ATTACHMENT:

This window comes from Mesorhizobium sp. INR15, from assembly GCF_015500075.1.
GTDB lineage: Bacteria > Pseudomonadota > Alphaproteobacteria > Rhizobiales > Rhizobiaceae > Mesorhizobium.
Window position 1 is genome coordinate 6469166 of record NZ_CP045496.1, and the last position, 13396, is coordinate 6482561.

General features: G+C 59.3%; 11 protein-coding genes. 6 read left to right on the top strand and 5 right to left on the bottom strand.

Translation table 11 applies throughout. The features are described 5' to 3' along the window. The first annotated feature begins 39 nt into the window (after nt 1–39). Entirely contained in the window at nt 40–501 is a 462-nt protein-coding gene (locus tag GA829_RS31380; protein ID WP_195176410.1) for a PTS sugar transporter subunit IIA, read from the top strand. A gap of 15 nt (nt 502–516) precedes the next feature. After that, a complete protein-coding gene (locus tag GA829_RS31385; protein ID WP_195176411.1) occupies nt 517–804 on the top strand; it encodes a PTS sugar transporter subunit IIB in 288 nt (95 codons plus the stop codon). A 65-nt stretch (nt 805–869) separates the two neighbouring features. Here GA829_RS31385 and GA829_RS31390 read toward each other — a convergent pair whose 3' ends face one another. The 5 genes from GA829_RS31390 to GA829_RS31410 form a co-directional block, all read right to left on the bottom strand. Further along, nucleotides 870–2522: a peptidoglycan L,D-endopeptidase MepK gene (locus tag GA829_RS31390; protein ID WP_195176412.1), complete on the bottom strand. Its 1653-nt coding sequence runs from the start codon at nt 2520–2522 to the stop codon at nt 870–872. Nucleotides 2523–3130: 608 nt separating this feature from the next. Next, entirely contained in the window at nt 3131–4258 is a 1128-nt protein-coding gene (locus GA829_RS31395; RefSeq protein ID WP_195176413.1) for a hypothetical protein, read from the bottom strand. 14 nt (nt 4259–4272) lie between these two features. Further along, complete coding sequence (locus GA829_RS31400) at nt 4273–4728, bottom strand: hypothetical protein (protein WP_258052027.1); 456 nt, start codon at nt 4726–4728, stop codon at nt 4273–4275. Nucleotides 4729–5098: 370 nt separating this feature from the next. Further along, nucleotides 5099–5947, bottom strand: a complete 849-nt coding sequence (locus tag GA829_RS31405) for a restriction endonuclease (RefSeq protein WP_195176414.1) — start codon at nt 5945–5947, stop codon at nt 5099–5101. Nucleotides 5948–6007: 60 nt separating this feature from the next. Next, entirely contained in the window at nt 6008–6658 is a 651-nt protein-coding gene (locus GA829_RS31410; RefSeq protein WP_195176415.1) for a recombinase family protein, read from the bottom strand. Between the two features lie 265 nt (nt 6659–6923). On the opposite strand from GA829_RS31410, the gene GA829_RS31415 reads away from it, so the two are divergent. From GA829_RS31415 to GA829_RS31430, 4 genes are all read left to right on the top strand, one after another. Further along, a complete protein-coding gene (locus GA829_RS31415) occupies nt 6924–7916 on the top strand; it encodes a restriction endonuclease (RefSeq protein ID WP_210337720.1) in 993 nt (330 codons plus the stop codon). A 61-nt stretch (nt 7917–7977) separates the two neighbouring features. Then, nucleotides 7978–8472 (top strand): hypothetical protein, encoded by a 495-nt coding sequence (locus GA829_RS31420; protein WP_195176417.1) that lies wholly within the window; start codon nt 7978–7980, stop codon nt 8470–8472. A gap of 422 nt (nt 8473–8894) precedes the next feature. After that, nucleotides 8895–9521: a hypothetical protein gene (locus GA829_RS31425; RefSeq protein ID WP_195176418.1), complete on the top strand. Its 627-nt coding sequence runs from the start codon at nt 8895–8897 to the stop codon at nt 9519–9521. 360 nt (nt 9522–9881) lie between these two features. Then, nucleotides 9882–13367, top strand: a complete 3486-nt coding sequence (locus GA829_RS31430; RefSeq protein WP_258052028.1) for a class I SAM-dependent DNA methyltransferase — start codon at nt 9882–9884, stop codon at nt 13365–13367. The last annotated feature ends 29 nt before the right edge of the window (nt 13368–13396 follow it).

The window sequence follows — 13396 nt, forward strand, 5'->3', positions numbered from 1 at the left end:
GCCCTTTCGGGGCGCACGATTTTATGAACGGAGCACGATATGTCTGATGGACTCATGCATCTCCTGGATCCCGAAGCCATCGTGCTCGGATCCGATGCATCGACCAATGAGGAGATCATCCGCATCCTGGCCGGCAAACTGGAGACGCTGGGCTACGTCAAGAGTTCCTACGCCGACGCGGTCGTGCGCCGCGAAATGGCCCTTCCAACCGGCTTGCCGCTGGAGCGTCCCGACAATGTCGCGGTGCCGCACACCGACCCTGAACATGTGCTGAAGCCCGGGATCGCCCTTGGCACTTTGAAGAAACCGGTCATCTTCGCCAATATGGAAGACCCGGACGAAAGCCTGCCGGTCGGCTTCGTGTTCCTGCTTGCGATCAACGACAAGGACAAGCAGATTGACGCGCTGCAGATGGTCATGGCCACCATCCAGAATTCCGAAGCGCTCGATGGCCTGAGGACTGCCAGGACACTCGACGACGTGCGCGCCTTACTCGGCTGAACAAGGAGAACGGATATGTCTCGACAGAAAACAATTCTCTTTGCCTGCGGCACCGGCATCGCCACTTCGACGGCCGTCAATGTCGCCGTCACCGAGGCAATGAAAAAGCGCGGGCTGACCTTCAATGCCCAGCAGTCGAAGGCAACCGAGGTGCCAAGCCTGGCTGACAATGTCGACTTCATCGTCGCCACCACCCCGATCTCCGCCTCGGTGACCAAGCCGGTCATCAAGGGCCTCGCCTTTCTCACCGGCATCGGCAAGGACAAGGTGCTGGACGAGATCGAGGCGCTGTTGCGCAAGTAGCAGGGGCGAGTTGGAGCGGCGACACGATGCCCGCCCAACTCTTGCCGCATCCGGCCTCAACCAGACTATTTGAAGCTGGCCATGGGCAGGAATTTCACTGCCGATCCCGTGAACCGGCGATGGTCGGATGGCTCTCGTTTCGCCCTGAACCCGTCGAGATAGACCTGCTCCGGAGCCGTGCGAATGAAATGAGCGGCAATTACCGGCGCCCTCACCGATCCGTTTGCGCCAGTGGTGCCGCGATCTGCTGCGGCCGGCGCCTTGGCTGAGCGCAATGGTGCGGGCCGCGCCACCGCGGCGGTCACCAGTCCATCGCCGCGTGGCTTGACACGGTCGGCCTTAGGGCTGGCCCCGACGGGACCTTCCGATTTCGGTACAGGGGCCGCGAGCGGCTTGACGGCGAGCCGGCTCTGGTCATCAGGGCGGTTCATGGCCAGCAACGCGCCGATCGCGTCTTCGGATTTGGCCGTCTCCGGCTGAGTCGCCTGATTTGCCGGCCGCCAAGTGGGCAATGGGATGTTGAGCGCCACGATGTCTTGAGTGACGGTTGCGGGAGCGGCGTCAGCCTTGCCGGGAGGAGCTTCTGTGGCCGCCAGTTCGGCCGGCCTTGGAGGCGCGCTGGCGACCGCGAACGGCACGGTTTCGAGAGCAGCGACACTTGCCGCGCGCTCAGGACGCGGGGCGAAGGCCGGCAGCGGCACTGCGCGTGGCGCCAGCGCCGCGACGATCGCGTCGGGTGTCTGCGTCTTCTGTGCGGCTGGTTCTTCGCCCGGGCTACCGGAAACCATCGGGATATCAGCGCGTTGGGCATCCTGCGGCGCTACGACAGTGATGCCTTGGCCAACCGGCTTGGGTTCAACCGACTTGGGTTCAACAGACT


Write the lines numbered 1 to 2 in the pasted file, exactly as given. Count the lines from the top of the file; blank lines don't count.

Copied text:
This window comes from Mesorhizobium sp. INR15, from assembly GCF_015500075.1.
GTDB lineage: Bacteria > Pseudomonadota > Alphaproteobacteria > Rhizobiales > Rhizobiaceae > Mesorhizobium.